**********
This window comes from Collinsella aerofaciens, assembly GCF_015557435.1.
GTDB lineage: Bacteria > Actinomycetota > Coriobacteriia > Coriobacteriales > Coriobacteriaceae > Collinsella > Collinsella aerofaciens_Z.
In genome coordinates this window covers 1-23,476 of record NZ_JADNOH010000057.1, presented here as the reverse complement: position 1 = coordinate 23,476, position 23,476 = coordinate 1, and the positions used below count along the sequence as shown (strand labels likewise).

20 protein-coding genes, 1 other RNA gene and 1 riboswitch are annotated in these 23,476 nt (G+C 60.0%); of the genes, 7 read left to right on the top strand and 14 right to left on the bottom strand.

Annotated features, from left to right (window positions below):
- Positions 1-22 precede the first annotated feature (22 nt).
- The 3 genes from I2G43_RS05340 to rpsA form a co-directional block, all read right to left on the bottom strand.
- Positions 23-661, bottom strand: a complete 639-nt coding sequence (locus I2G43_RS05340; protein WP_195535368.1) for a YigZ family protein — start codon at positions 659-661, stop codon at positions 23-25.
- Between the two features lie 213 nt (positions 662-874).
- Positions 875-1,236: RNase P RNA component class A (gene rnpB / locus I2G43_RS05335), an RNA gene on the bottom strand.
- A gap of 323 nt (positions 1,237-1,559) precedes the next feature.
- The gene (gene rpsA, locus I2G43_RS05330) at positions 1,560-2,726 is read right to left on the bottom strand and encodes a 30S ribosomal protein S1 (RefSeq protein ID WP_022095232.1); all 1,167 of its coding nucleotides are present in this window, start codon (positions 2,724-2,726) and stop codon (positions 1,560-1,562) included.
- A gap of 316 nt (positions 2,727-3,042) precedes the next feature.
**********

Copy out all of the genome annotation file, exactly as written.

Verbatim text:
This window comes from Collinsella aerofaciens, assembly GCF_015557435.1.
GTDB lineage: Bacteria > Actinomycetota > Coriobacteriia > Coriobacteriales > Coriobacteriaceae > Collinsella > Collinsella aerofaciens_Z.
In genome coordinates this window covers 1-23,476 of record NZ_JADNOH010000057.1, presented here as the reverse complement: position 1 = coordinate 23,476, position 23,476 = coordinate 1, and the positions used below count along the sequence as shown (strand labels likewise).

20 protein-coding genes, 1 other RNA gene and 1 riboswitch are annotated in these 23,476 nt (G+C 60.0%); of the genes, 7 read left to right on the top strand and 14 right to left on the bottom strand.

Annotated features, from left to right (window positions below):
- Positions 1-22 precede the first annotated feature (22 nt).
- The 3 genes from I2G43_RS05340 to rpsA form a co-directional block, all read right to left on the bottom strand.
- Positions 23-661, bottom strand: a complete 639-nt coding sequence (locus I2G43_RS05340; protein WP_195535368.1) for a YigZ family protein — start codon at positions 659-661, stop codon at positions 23-25.
- Between the two features lie 213 nt (positions 662-874).
- Positions 875-1,236: RNase P RNA component class A (gene rnpB / locus I2G43_RS05335), an RNA gene on the bottom strand.
- A gap of 323 nt (positions 1,237-1,559) precedes the next feature.
- The gene (gene rpsA, locus I2G43_RS05330) at positions 1,560-2,726 is read right to left on the bottom strand and encodes a 30S ribosomal protein S1 (RefSeq protein ID WP_022095232.1); all 1,167 of its coding nucleotides are present in this window, start codon (positions 2,724-2,726) and stop codon (positions 1,560-1,562) included.
- A gap of 316 nt (positions 2,727-3,042) precedes the next feature.